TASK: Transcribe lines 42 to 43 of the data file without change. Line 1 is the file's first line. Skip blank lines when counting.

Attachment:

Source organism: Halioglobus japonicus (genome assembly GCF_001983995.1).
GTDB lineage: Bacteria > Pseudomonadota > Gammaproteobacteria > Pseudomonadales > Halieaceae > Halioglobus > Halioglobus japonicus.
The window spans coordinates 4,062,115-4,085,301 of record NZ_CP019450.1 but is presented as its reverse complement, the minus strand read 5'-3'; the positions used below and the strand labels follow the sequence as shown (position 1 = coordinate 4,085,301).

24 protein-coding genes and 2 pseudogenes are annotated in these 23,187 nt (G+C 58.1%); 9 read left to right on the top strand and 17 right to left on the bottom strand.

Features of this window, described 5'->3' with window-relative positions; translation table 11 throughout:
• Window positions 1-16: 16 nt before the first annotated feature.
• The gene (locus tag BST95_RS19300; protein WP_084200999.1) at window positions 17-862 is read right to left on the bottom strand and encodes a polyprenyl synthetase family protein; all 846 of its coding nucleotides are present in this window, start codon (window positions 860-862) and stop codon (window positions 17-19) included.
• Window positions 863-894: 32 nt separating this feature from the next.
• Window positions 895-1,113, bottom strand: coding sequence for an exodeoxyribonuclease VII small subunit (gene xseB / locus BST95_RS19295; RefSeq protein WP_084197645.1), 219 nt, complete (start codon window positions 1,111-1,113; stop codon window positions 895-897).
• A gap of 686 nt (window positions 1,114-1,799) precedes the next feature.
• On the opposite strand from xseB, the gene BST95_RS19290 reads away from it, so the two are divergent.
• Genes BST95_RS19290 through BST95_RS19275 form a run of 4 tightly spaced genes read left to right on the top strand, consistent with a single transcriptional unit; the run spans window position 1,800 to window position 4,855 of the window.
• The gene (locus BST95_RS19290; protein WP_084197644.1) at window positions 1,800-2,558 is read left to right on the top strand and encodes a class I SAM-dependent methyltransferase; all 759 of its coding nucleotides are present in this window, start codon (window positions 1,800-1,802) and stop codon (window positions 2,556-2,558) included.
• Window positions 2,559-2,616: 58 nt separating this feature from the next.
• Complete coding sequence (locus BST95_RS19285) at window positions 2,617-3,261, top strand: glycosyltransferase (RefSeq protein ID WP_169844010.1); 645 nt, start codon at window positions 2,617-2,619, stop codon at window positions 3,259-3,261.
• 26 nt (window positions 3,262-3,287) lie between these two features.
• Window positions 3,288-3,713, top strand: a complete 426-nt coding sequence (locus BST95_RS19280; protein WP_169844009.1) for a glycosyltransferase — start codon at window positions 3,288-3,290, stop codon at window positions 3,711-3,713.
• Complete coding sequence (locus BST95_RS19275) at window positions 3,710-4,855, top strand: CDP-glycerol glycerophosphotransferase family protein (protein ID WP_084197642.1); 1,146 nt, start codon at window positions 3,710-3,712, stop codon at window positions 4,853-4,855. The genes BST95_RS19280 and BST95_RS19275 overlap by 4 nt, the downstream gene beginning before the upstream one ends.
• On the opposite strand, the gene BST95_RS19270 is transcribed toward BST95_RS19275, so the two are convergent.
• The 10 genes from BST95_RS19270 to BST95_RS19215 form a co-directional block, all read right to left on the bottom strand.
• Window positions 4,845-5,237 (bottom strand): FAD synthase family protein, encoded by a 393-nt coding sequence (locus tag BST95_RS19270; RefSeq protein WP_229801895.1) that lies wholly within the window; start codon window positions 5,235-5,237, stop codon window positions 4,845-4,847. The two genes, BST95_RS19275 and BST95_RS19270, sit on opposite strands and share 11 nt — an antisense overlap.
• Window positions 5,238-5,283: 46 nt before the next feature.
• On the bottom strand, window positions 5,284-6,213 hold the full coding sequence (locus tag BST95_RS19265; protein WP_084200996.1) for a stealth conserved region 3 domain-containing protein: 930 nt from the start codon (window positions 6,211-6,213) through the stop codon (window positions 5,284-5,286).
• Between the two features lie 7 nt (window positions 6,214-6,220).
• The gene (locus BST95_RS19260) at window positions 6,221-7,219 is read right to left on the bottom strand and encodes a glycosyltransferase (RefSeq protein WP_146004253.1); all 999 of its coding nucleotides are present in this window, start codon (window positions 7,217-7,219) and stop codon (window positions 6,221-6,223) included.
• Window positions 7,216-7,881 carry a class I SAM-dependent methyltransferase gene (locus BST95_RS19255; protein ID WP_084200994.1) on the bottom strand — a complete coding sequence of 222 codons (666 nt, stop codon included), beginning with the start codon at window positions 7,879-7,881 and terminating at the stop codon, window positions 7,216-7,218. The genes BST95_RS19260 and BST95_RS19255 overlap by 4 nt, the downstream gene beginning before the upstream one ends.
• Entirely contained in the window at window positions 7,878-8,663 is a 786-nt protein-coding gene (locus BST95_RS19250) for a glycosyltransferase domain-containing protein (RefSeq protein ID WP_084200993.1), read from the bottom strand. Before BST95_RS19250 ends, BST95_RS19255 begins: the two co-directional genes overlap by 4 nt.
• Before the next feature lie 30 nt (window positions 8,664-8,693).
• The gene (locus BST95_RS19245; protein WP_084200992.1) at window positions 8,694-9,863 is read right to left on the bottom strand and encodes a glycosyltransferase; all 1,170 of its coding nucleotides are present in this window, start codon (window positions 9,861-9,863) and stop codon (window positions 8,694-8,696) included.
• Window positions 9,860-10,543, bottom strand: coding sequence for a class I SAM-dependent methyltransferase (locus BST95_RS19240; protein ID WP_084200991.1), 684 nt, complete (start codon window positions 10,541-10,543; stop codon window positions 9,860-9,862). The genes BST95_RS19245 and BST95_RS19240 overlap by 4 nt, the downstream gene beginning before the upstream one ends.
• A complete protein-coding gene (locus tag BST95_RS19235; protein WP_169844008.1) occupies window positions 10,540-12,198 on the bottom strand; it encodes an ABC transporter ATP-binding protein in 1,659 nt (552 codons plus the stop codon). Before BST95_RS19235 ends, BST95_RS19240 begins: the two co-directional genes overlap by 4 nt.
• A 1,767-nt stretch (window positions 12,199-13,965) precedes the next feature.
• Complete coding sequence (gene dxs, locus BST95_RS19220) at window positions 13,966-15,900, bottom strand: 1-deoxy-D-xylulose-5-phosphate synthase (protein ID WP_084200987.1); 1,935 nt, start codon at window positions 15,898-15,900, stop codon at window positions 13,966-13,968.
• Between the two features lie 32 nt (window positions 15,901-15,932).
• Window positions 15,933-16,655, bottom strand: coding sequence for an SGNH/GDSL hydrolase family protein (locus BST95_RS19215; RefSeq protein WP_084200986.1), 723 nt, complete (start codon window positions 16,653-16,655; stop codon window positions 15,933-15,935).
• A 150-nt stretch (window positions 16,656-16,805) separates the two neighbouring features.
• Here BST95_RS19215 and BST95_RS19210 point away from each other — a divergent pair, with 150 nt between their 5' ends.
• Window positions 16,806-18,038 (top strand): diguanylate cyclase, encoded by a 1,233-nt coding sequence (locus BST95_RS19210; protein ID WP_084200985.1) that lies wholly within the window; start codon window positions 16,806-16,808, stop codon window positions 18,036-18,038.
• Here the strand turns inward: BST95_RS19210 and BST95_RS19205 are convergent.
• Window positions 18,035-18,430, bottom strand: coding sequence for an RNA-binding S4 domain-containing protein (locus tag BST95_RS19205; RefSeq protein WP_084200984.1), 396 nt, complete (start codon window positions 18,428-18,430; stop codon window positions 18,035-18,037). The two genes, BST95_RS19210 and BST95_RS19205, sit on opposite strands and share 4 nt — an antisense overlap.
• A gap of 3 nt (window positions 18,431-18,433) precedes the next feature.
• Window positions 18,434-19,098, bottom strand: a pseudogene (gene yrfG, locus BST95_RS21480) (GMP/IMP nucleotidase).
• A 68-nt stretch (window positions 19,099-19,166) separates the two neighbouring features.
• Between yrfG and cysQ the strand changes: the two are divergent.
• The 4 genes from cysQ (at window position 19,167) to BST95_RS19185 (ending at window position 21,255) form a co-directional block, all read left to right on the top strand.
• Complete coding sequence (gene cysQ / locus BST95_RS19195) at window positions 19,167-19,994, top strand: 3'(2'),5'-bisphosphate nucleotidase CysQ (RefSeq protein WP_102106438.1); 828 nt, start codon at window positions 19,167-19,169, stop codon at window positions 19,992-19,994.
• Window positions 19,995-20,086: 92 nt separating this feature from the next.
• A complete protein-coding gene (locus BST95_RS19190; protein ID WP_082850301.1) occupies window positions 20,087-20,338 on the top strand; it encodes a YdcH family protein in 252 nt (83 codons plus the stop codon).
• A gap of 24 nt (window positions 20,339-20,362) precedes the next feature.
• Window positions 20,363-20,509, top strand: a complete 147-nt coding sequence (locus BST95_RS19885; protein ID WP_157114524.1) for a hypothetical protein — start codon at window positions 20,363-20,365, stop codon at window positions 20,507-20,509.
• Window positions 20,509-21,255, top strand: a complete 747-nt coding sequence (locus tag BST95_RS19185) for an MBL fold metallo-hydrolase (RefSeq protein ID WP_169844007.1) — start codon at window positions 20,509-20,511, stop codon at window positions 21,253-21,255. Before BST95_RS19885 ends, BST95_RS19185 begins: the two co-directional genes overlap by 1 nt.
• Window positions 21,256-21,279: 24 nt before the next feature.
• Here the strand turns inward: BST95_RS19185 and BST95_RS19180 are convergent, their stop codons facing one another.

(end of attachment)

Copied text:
• Window positions 18,434-19,098, bottom strand: a pseudogene (gene yrfG, locus BST95_RS21480) (GMP/IMP nucleotidase).
• A 68-nt stretch (window positions 19,099-19,166) separates the two neighbouring features.